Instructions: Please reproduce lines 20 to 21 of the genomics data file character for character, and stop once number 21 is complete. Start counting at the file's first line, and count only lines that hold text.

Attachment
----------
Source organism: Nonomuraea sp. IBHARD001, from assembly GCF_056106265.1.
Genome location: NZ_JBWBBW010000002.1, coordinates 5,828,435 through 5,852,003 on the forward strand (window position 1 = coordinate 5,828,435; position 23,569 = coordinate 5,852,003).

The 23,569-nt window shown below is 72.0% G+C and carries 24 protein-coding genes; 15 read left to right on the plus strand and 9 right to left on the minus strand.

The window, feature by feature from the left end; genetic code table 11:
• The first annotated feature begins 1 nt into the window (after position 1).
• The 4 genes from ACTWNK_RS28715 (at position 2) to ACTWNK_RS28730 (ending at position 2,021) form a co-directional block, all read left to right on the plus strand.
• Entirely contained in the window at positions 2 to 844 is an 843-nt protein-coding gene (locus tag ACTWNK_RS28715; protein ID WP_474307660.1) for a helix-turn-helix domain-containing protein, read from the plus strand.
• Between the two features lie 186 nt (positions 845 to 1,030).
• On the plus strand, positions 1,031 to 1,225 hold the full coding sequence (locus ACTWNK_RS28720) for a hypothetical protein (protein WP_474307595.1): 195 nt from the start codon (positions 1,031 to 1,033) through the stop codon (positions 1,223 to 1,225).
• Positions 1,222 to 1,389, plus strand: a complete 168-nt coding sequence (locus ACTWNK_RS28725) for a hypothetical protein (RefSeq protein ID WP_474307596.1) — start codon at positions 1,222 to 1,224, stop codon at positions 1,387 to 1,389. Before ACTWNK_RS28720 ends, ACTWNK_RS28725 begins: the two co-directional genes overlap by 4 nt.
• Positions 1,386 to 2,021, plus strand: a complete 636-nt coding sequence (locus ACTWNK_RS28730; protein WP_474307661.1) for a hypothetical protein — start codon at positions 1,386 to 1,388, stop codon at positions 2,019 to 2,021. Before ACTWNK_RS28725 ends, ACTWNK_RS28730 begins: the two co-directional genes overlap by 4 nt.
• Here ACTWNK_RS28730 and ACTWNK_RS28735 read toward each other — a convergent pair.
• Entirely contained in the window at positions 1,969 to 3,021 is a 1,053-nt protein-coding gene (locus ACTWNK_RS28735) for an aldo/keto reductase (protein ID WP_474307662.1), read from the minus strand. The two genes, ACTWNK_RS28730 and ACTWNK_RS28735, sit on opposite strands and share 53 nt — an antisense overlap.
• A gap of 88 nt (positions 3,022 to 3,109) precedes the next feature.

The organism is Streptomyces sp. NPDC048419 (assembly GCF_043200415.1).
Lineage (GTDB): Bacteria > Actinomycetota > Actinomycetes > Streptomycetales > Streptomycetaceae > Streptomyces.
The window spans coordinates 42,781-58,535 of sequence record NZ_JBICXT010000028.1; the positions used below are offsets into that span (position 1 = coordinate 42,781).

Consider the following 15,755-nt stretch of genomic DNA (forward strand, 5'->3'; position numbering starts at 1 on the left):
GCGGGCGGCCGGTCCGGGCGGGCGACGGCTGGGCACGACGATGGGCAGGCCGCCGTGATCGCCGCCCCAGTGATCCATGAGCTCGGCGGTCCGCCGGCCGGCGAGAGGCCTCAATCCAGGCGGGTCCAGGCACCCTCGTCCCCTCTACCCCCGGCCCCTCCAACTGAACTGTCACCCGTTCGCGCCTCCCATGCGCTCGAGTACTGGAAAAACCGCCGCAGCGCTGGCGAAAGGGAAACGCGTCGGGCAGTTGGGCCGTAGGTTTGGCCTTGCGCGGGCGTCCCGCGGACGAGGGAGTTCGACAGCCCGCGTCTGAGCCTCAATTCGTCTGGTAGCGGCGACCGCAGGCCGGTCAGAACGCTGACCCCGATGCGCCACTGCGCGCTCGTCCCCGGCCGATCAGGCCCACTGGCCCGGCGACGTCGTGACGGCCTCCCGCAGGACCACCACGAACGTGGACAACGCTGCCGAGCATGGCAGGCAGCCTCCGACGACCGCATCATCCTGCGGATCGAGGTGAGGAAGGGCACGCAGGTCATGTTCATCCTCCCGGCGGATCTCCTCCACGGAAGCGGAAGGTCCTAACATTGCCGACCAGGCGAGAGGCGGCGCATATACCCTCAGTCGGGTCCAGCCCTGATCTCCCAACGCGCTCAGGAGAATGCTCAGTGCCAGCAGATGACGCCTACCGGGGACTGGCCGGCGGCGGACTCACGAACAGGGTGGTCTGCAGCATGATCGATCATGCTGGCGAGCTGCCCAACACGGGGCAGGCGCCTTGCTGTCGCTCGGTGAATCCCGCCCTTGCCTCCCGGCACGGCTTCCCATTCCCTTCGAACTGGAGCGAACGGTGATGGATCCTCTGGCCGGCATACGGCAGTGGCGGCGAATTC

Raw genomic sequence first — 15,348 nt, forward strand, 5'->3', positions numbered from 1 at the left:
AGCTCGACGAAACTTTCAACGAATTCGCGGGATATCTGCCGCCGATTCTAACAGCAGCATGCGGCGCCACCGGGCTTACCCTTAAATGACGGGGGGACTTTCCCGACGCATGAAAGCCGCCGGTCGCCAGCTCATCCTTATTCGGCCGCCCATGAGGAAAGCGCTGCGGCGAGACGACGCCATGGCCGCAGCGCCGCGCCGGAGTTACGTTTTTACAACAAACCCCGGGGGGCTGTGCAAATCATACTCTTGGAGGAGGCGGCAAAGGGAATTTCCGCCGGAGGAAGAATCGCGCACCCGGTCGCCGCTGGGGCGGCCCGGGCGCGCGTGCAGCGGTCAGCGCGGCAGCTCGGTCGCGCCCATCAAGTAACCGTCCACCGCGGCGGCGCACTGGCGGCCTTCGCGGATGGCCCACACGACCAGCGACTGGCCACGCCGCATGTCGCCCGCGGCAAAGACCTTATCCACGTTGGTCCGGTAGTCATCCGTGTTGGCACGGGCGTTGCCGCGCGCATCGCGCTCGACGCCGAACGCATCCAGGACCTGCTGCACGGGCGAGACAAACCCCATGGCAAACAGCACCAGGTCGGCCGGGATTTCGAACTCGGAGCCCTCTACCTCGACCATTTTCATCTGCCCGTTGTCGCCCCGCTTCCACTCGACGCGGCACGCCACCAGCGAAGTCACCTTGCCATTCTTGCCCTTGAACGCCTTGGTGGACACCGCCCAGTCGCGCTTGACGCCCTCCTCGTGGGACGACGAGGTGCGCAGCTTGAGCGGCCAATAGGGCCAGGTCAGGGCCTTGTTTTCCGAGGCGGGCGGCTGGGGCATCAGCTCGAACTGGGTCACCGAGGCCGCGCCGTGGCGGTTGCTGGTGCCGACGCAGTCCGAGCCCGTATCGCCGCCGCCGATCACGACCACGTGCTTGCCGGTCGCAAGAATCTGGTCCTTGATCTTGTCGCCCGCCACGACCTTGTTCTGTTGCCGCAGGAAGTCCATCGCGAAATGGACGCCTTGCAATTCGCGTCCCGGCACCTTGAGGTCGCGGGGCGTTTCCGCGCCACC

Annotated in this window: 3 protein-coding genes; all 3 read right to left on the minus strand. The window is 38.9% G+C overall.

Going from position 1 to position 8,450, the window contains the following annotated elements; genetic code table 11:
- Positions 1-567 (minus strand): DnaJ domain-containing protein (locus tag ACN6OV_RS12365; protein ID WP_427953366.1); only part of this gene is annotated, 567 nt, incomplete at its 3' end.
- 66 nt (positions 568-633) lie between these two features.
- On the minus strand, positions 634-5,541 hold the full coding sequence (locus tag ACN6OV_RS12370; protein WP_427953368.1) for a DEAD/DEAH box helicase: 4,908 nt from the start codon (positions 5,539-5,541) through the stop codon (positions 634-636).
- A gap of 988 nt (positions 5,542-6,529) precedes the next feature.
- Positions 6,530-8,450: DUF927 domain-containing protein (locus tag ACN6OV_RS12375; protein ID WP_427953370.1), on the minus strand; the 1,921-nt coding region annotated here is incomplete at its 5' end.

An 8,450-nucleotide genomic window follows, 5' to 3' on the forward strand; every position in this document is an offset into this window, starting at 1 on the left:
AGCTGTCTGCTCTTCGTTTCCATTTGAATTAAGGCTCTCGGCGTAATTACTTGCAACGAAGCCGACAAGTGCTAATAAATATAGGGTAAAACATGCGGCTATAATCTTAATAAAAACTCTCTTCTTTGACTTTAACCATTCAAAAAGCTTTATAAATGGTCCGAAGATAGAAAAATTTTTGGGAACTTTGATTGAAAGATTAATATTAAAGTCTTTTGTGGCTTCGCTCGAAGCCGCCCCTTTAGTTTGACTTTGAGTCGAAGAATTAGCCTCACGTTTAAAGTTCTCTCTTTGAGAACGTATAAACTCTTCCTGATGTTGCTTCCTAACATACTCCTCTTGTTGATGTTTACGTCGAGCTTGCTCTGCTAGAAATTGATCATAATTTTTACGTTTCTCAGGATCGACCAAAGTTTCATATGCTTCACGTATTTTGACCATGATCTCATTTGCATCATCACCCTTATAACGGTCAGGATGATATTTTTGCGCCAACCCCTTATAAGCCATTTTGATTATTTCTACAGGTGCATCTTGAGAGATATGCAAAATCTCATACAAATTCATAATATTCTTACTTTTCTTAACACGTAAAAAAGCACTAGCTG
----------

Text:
Raw genomic sequence first — 15,348 nt, forward strand, 5'->3', positions numbered from 1 at the left:
AGCTCGACGAAACTTTCAACGAATTCGCGGGATATCTGCCGCCGATTCTAACAGCAGCATGCGGCGCCACCGGGCTTACCCTTAAATGACGGGGGGACTTTCCCGACGCATGAAAGCCGCCGGTCGCCAGCTCATCCTTATTCGGCCGCCCATGAGGAAAGCGCTGCGGCGAGACGACGCCATGGCCGCAGCGCCGCGCCGGAGTTACGTTTTTACAACAAACCCCGGGGGGCTGTGCAAATCATACTCTTGGAGGAGGCGGCAAAGGGAATTTCCGCCGGAGGAAGAATCGCGCACCCGGTCGCCGCTGGGGCGGCCCGGGCGCGCGTGCAGCGGTCAGCGCGGCAGCTCGGTCGCGCCCATCAAGTAACCGTCCACCGCGGCGGCGCACTGGCGGCCTTCGCGGATGGCCCACACGACCAGCGACTGGCCACGCCGCATGTCGCCCGCGGCAAAGACCTTATCCACGTTGGTCCGGTAGTCATCCGTGTTGGCACGGGCGTTGCCGCGCGCATCGCGCTCGACGCCGAACGCATCCAGGACCTGCTGCACGGGCGAGACAAACCCCATGGCAAACAGCACCAGGTCGGCCGGGATTTCGAACTCGGAGCCCTCTACCTCGACCATTTTCATCTGCCCGTTGTCGCCCCGCTTCCACTCGACGCGGCACGCCACCAGCGAAGTCACCTTGCCATTCTTGCCCTTGAACGCCTTGGTGGACACCGCCCAGTCGCGCTTGACGCCCTCCTCGTGGGACGACGAGGTGCGCAGCTTGAGCGGCCAATAGGGCCAGGTCAGGGCCTTGTTTTCCGAGGCGGGCGGCTGGGGCATCAGCTCGAACTGGGTCACCGAGGCCGCGCCGTGGCGGTTGCTGGTGCCGACGCAGTCCGAGCCCGTATCGCCGCCGCCGATCACGACCACGTGCTTGCCGGTCGCAAGAATCTGGTCCTTGATCTTGTCGCCCGCCACGACCTTGTTCTGTTGCCGCAGGAAGTCCATCGCGAAATGGACGCCTTGCAATTCGCGTCCCGGCACCTTGAGGTCGCGGGGCGTTTCCGCGCCACC